A Vancouver company is selling tiny, pre-fabricated homes that can be “stitched together” to meet minimum size requirements in the city and help alleviate the affordable housing shortage, according to Ian Kent, founder and CEO of Nomad Micro Homes.
The small two-storey houses measure about 180 square feet, while City of Vancouver zoning bylaw restricts the minimum size of a dwelling unit to 398 square feet. There are allowances for micro-suites of 320 square feet in specific areas of the city and as small as 250 square feet for social housing units in the troubled Downtown Eastside.
Nomad’s Cube units are modular components and two or three units could be joined to create larger living spaces, Kent said.
“They can be stitched together,” he said, adding that Nomad plans to introduce a larger version of Cube in 2020 that would meet city zoning. He envisions them being added as a secondary laneway house on existing single-family lots for rental income.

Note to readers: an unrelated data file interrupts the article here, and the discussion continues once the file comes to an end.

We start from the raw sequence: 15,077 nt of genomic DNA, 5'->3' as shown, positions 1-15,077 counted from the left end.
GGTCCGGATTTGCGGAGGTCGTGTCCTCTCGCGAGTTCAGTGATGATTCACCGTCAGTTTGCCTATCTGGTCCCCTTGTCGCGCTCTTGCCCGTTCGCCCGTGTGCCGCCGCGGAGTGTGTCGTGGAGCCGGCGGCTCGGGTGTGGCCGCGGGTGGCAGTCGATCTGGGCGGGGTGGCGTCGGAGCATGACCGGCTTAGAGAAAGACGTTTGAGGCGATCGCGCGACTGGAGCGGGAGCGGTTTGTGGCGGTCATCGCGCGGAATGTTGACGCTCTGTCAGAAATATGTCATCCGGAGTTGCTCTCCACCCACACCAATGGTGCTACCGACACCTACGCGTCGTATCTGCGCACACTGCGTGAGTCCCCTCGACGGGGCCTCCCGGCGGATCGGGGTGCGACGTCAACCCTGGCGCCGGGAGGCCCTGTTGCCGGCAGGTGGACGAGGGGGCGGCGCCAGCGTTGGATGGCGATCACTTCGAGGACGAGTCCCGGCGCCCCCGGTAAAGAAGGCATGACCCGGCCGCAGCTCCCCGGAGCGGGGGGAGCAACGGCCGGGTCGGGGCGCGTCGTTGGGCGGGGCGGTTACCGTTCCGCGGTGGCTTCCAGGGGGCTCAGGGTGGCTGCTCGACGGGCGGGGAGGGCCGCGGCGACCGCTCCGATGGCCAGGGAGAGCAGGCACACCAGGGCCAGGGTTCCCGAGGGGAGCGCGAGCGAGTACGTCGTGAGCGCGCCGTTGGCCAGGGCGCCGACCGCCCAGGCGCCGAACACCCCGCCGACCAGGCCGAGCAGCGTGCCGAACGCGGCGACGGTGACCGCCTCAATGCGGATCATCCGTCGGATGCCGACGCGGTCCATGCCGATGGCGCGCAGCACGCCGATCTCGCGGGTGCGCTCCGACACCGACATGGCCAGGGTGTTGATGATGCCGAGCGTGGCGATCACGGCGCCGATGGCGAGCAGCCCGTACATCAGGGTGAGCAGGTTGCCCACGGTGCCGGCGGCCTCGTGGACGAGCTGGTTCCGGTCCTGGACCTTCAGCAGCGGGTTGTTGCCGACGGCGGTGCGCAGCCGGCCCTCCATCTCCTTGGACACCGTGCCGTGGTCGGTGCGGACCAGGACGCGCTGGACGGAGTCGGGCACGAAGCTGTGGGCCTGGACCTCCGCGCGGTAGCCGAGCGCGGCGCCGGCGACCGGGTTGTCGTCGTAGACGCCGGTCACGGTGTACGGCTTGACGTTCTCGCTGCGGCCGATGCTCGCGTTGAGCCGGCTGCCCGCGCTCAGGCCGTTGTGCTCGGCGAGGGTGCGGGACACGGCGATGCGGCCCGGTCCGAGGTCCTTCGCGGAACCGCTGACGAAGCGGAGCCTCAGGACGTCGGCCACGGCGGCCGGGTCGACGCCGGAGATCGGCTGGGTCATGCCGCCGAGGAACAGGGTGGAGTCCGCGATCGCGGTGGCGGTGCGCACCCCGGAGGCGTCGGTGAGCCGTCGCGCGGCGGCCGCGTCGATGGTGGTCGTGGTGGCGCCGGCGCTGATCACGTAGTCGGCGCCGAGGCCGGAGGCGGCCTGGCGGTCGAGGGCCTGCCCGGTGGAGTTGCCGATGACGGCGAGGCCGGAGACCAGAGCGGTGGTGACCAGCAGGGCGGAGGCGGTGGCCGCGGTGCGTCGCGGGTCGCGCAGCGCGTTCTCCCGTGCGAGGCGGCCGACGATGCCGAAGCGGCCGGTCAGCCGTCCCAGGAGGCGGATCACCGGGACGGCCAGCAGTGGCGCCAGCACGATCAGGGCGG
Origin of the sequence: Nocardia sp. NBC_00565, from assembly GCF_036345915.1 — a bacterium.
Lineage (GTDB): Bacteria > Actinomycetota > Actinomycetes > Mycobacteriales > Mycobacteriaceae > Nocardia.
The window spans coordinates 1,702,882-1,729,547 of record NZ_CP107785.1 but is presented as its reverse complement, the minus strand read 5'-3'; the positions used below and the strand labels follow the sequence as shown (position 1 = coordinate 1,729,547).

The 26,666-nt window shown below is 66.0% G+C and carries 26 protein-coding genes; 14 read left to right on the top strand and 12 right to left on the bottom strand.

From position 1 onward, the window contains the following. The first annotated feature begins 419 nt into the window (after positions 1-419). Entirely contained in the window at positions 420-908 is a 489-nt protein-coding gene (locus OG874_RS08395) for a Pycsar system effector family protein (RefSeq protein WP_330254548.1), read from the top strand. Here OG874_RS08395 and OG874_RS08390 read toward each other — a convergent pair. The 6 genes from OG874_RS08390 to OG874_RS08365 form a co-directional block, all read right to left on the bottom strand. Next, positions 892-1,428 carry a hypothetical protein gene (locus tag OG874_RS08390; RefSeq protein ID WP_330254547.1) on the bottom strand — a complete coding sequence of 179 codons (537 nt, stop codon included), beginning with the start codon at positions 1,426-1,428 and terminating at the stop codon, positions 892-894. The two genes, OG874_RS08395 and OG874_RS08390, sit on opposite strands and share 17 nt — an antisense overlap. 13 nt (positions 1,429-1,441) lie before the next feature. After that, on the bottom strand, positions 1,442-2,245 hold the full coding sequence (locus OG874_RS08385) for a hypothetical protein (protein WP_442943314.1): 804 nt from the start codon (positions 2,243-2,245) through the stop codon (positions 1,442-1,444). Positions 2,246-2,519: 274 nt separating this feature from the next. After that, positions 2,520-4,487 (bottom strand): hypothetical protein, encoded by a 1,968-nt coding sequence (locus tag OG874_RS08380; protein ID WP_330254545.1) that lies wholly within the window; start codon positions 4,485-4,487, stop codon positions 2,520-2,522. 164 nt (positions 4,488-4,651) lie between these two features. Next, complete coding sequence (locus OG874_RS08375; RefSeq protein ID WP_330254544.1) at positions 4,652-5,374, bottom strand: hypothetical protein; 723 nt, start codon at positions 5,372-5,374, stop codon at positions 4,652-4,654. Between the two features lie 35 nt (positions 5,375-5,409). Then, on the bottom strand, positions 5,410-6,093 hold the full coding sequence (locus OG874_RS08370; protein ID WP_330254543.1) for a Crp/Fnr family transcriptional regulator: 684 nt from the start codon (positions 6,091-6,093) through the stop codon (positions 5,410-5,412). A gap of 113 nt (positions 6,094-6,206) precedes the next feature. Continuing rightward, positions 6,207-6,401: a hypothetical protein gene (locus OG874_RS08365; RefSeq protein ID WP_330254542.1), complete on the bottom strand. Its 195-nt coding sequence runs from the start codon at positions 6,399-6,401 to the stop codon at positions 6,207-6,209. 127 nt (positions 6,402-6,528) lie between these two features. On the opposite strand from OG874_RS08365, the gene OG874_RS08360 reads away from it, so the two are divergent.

The Cube homes are currently being sold on Amazon for $49,000.
Nomad sources materials and packages the homes in Vancouver. The homes are constructed of insulated steel panels and are flat-packed and assembled by the owner or by a contractor.
“It’s like IKEA furniture,” Kent explained.
The homes would require appliances, a heating system or hot water heater, which are not included, and also need plumbing and electrical hookups.
Land is not included. A typical residential building lot in Vancouver has an average price of more than $900,000.